The opinion of the court was delivered by: Magistrate Judge Young B. Kim
MEMORANDUM OPINION and ORDER
Plaintiff Krista Longerman ("Longerman") seeks review of the final decision of the Commissioner of Social Security ("Commissioner") denying her application for Disability Insurance Benefits ("DIB") under Title II of the Social Security Act ("Act"), 42 U.S.C. § 423(d)(2), and Supplemental Security Income ("SSI") under Title XVI of the Act, 42 U.S.C. § 1382c(a)(3)(A). Before the court are the parties' cross-motions for summary judgment. Longerman asks the court to reverse the Commissioner's decision and award benefits, or in the alternative, to remand the case for further proceedings. The Commissioner seeks an order affirming the decision. For the following reasons, Longerman's motion for summary judgment is granted insofar as it requests a remand, and the Commissioner's motion is denied:
Longerman applied for DIB and SSI on September 17, 2007, alleging that she became disabled on January 1, 2007, due to chronic headaches, depression, and anemia.
(Administrative Record ("A.R.") 62, 102-04, 105-06.) Her applications were denied initially on December 21, 2007, (id. at 52, 53, 58-62), and again on reconsideration on March 21, 2008, (id. at 54, 55, 64-67, 68-71). Thereafter, Longerman requested and received a hearing before an administrative law judge ("ALJ"). (Id. at 34-49, 73.) On January 27, 2010, the ALJ issued a decision finding Longerman not disabled. (Id. at 15-23.) The Appeals Council denied Longerman's request for review on November 23, 2010, making the ALJ's decision the final decision of the Commissioner. (Id. at 1-3.) See Getch v. Astrue, 539 F.3d 473, 480 (7th Cir. 2008). Pursuant to 42 U.S.C. § 405(g), Longerman initiated this civil action for judicial review of the Commissioner's final decision. The parties have consented to the jurisdiction of this court pursuant to 28 U.S.C. § 636(c).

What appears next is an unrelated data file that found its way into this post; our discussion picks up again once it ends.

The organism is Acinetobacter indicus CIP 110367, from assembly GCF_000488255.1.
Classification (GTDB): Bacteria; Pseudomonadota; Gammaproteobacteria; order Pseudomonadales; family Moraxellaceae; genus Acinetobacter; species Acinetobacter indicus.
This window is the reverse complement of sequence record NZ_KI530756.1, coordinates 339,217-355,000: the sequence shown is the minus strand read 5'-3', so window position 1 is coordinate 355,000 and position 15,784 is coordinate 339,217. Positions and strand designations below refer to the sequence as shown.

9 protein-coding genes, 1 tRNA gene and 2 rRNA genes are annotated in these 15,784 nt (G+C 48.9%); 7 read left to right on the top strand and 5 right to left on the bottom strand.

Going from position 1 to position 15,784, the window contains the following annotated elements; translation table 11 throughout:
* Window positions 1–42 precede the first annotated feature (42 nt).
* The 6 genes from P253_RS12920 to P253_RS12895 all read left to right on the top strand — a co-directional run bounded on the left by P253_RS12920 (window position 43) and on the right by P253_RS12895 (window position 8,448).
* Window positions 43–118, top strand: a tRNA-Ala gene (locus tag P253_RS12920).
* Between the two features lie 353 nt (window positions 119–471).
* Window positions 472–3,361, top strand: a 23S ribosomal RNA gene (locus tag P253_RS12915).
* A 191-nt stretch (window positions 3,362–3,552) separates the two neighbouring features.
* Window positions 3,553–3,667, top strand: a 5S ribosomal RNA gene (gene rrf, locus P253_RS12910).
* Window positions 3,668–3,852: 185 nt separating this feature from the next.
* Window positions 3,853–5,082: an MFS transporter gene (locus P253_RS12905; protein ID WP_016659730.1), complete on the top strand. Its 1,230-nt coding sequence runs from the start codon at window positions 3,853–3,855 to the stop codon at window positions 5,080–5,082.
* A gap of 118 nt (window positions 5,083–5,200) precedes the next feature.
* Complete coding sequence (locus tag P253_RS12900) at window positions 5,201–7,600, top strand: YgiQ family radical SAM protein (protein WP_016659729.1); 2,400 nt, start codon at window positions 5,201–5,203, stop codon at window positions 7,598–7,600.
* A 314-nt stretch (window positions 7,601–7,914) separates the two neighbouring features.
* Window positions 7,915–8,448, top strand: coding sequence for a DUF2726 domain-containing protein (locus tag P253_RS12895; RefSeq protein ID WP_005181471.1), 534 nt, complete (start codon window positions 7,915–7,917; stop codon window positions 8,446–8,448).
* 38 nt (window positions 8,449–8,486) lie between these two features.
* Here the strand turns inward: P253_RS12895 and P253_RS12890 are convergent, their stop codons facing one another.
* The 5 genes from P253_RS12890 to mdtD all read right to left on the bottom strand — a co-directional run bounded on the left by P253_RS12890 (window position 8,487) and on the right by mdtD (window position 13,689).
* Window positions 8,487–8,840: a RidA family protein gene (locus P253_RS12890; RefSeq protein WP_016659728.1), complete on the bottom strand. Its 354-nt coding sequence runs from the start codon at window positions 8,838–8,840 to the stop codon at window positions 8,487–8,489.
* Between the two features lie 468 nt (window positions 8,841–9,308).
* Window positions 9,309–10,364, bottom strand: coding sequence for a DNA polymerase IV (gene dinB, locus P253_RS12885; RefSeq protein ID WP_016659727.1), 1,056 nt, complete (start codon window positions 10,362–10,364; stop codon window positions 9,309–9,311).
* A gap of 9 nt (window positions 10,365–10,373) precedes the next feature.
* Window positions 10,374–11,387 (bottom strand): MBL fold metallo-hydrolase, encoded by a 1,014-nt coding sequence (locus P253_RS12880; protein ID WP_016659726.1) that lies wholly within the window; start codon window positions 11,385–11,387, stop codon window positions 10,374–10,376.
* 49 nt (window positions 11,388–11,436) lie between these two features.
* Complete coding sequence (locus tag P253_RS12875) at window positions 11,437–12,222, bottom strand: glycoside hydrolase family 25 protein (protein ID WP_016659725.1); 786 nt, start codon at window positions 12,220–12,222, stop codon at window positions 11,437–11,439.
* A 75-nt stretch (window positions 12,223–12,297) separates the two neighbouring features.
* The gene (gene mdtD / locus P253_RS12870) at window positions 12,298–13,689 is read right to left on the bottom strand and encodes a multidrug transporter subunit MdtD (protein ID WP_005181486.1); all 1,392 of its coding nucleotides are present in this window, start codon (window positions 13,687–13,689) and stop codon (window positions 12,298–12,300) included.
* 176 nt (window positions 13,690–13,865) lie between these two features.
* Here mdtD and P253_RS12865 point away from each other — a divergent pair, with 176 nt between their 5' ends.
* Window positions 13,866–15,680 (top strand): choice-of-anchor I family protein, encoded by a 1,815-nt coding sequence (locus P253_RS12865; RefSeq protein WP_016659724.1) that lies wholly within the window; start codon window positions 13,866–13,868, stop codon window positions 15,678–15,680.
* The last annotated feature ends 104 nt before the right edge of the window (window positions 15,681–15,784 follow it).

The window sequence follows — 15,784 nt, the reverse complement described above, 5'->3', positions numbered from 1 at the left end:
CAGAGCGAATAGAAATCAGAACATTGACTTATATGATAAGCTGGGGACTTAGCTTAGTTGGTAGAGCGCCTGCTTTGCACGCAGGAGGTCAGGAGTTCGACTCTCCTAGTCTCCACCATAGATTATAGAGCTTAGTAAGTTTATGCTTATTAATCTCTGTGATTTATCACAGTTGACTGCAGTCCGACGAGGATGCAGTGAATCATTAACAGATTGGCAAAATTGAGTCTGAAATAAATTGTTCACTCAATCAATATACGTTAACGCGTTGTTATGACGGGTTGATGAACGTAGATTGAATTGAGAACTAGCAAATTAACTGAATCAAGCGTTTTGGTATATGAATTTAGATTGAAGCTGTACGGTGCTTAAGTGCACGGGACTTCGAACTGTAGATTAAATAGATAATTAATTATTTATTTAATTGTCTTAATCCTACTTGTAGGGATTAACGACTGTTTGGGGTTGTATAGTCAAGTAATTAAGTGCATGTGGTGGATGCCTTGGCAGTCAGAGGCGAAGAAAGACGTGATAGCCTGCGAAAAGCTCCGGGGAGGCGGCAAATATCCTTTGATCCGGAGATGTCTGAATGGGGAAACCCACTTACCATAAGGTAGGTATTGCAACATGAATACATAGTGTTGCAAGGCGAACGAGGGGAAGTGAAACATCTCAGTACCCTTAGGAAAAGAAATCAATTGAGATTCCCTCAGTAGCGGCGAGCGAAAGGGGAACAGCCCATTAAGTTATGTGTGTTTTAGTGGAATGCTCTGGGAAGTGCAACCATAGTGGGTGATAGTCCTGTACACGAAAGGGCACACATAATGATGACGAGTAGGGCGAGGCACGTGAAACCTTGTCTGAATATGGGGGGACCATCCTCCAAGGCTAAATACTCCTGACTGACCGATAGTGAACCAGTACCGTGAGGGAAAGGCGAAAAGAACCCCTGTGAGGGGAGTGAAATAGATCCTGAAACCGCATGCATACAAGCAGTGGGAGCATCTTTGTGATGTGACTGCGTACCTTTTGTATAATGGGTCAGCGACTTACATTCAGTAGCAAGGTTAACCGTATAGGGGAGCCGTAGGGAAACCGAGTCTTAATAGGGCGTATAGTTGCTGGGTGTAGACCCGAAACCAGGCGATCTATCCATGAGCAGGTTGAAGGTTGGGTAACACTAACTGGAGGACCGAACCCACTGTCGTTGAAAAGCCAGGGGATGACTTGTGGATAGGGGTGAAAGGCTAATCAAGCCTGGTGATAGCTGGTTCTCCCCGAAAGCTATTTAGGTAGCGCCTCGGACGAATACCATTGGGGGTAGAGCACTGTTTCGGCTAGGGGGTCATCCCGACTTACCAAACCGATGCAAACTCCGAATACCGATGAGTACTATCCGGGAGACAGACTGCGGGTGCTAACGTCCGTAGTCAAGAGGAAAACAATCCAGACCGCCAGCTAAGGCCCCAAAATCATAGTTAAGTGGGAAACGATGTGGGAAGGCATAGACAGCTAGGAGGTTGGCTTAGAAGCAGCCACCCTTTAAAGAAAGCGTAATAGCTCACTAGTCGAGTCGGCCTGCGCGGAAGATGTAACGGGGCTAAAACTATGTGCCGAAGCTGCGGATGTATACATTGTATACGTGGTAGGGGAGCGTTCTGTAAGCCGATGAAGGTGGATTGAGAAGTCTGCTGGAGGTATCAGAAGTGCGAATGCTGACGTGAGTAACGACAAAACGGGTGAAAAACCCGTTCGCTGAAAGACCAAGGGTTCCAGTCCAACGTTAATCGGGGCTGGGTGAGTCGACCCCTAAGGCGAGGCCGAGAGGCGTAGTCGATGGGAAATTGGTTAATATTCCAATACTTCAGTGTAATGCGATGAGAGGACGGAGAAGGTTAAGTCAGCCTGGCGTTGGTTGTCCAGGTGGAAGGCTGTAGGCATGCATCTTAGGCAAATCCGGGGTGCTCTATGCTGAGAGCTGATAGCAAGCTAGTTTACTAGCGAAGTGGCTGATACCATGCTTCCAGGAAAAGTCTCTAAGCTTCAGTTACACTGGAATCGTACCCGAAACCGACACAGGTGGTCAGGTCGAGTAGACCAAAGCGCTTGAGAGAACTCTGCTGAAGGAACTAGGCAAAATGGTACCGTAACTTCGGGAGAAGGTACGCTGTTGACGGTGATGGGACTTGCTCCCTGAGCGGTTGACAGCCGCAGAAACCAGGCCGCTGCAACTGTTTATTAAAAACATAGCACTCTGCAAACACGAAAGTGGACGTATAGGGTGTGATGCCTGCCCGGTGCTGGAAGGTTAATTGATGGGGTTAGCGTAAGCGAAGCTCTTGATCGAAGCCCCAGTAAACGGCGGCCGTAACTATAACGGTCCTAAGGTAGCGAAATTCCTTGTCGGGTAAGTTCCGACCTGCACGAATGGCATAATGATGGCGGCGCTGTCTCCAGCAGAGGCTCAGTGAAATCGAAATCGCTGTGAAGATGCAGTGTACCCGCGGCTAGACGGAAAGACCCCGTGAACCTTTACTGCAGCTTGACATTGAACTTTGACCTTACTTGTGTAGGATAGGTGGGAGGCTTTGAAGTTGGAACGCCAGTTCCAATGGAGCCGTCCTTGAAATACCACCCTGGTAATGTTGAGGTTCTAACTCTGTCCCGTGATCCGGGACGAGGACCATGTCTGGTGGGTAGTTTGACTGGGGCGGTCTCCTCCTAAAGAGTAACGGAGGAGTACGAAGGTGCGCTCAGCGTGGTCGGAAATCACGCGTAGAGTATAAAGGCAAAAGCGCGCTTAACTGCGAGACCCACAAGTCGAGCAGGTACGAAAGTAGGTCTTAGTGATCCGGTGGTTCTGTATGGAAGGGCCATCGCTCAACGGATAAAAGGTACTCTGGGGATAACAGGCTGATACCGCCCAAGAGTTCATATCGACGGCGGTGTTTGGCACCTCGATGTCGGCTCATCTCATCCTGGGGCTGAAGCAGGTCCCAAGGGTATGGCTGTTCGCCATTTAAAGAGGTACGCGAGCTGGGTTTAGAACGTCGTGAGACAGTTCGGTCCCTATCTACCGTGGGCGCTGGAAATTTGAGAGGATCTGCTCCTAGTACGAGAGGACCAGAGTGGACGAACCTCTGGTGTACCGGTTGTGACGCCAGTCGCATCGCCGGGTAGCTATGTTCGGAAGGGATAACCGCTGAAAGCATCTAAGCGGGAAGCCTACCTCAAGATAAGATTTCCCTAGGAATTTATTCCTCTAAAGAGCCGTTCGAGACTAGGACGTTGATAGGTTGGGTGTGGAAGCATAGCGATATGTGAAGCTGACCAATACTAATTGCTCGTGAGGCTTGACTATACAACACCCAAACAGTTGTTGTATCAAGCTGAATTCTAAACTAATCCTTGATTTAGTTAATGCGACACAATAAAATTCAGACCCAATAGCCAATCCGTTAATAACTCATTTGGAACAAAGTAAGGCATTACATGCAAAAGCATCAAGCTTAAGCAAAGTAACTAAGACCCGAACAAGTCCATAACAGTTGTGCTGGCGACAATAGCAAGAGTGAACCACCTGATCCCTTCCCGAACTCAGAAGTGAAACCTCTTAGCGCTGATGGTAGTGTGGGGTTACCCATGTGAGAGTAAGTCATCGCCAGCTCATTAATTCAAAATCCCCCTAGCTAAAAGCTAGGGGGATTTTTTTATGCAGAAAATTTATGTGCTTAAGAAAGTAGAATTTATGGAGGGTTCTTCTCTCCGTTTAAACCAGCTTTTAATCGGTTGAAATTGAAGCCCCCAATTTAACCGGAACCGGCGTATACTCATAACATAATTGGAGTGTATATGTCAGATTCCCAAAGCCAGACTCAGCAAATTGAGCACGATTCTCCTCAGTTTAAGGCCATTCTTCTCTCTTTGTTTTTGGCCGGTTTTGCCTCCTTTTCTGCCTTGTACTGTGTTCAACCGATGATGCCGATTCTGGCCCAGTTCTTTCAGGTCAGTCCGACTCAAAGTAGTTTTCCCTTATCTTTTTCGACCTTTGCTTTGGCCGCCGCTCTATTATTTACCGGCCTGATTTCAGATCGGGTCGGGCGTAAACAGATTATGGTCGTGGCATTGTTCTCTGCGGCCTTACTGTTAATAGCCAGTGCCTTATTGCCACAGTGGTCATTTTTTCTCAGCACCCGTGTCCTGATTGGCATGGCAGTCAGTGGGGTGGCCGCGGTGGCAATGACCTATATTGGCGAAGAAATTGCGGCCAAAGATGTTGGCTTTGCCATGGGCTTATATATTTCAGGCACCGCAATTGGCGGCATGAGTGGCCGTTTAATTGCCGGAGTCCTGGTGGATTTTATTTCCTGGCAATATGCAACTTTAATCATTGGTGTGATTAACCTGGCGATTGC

A. Summary of Medical Evidence
Longerman, who is 33 years old, has been suffering from chronic migraine headaches since she was 16 years old. In March 1994, she first sought treatment for her headaches from Dr. Donald Kuhlman, a neurologist. (A.R. 46, 488-89.) About 12 years later, in June 2006, Dr. Kuhlman diagnosed Longerman with longstanding migraine headaches, which were "somewhat suboptimally controlled."*fn1 (Id. at 419.) In September 2006, Dr. Kuhlman noted that Longerman's chronic headaches were reasonably well-controlled with medication, but because of the severity of her headaches, he added another medication to Longerman's treatment regimen. (Id. at 418.) Two months later, in November 2006, Dr. Kuhlman opined that Longerman suffers from severe chronic headaches and increased the dosage of one of her medications. (Id. at 417.) In December 2006, Dr. Kuhlman observed in his treatment notes that Longerman's headaches were "largely unchanged" and he continued her then-current medications. (Id. at 416.)
Dr. Kuhlman's April 2007 treatment notes show that Longerman's headaches had improved since she began taking Avinza (morphine).*fn2 (Id. at 415.) She reported a significant decrease in both the frequency and severity of her headaches. (Id.) Dr. Kuhlman diagnosed chronic headaches, which were relatively stable at that time, and continued her treatment regimen consisting of four different headache medications (including morphine) and two anti-depressants. (Id.)